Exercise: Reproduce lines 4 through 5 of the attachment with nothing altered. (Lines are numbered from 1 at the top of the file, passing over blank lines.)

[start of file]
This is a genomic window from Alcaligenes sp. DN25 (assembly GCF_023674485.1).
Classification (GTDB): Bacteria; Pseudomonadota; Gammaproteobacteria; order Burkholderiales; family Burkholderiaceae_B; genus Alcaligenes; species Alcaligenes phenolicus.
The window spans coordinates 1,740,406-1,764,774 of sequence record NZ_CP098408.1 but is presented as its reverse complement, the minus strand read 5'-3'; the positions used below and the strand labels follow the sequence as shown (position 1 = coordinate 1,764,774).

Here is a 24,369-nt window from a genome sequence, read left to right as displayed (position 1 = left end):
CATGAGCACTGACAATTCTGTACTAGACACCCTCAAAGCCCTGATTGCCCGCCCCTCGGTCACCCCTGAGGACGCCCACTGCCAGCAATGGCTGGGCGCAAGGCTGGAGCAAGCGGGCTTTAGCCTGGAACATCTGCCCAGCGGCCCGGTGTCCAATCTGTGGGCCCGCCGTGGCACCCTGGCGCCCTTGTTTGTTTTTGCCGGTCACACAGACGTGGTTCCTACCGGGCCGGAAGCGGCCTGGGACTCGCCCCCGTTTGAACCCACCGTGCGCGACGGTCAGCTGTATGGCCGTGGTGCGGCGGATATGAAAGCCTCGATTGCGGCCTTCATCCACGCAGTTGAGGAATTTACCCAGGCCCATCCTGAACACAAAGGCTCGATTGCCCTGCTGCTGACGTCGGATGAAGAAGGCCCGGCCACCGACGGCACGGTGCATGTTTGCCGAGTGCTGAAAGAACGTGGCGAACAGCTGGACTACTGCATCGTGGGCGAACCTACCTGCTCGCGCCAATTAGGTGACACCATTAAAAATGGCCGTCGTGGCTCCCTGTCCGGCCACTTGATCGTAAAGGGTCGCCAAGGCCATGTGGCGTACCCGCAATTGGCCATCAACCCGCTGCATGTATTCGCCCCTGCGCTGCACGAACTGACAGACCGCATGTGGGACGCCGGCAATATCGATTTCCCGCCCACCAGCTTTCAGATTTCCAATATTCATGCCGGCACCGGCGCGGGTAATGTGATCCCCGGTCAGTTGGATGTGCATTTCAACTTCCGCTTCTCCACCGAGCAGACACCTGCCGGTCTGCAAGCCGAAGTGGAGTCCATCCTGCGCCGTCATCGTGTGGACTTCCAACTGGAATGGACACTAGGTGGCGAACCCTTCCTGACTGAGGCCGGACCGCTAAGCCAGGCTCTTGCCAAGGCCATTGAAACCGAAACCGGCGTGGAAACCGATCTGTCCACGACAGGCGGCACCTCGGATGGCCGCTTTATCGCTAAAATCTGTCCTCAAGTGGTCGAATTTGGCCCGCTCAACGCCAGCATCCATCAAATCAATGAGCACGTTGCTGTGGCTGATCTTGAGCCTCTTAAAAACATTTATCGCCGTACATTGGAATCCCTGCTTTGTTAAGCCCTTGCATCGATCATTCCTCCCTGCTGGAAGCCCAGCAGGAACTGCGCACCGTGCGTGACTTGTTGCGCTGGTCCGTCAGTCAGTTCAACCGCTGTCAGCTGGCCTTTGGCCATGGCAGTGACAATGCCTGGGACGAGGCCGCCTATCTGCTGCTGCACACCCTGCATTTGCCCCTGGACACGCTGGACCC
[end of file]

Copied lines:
Here is a 24,369-nt window from a genome sequence, read left to right as displayed (position 1 = left end):
CATGAGCACTGACAATTCTGTACTAGACACCCTCAAAGCCCTGATTGCCCGCCCCTCGGTCACCCCTGAGGACGCCCACTGCCAGCAATGGCTGGGCGCAAGGCTGGAGCAAGCGGGCTTTAGCCTGGAACATCTGCCCAGCGGCCCGGTGTCCAATCTGTGGGCCCGCCGTGGCACCCTGGCGCCCTTGTTTGTTTTTGCCGGTCACACAGACGTGGTTCCTACCGGGCCGGAAGCGGCCTGGGACTCGCCCCCGTTTGAACCCACCGTGCGCGACGGTCAGCTGTATGGCCGTGGTGCGGCGGATATGAAAGCCTCGATTGCGGCCTTCATCCACGCAGTTGAGGAATTTACCCAGGCCCATCCTGAACACAAAGGCTCGATTGCCCTGCTGCTGACGTCGGATGAAGAAGGCCCGGCCACCGACGGCACGGTGCATGTTTGCCGAGTGCTGAAAGAACGTGGCGAACAGCTGGACTACTGCATCGTGGGCGAACCTACCTGCTCGCGCCAATTAGGTGACACCATTAAAAATGGCCGTCGTGGCTCCCTGTCCGGCCACTTGATCGTAAAGGGTCGCCAAGGCCATGTGGCGTACCCGCAATTGGCCATCAACCCGCTGCATGTATTCGCCCCTGCGCTGCACGAACTGACAGACCGCATGTGGGACGCCGGCAATATCGATTTCCCGCCCACCAGCTTTCAGATTTCCAATATTCATGCCGGCACCGGCGCGGGTAATGTGATCCCCGGTCAGTTGGATGTGCATTTCAACTTCCGCTTCTCCACCGAGCAGACACCTGCCGGTCTGCAAGCCGAAGTGGAGTCCATCCTGCGCCGTCATCGTGTGGACTTCCAACTGGAATGGACACTAGGTGGCGAACCCTTCCTGACTGAGGCCGGACCGCTAAGCCAGGCTCTTGCCAAGGCCATTGAAACCGAAACCGGCGTGGAAACCGATCTGTCCACGACAGGCGGCACCTCGGATGGCCGCTTTATCGCTAAAATCTGTCCTCAAGTGGTCGAATTTGGCCCGCTCAACGCCAGCATCCATCAAATCAATGAGCACGTTGCTGTGGCTGATCTTGAGCCTCTTAAAAACATTTATCGCCGTACATTGGAATCCCTGCTTTGTTAAGCCCTTGCATCGATCATTCCTCCCTGCTGGAAGCCCAGCAGGAACTGCGCACCGTGCGTGACTTGTTGCGCTGGTCCGTCAGTCAGTTCAACCGCTGTCAGCTGGCCTTTGGCCATGGCAGTGACAATGCCTGGGACGAGGCCGCCTATCTGCTGCTGCACACCCTGCATTTGCCCCTGGACACGCTGGACCC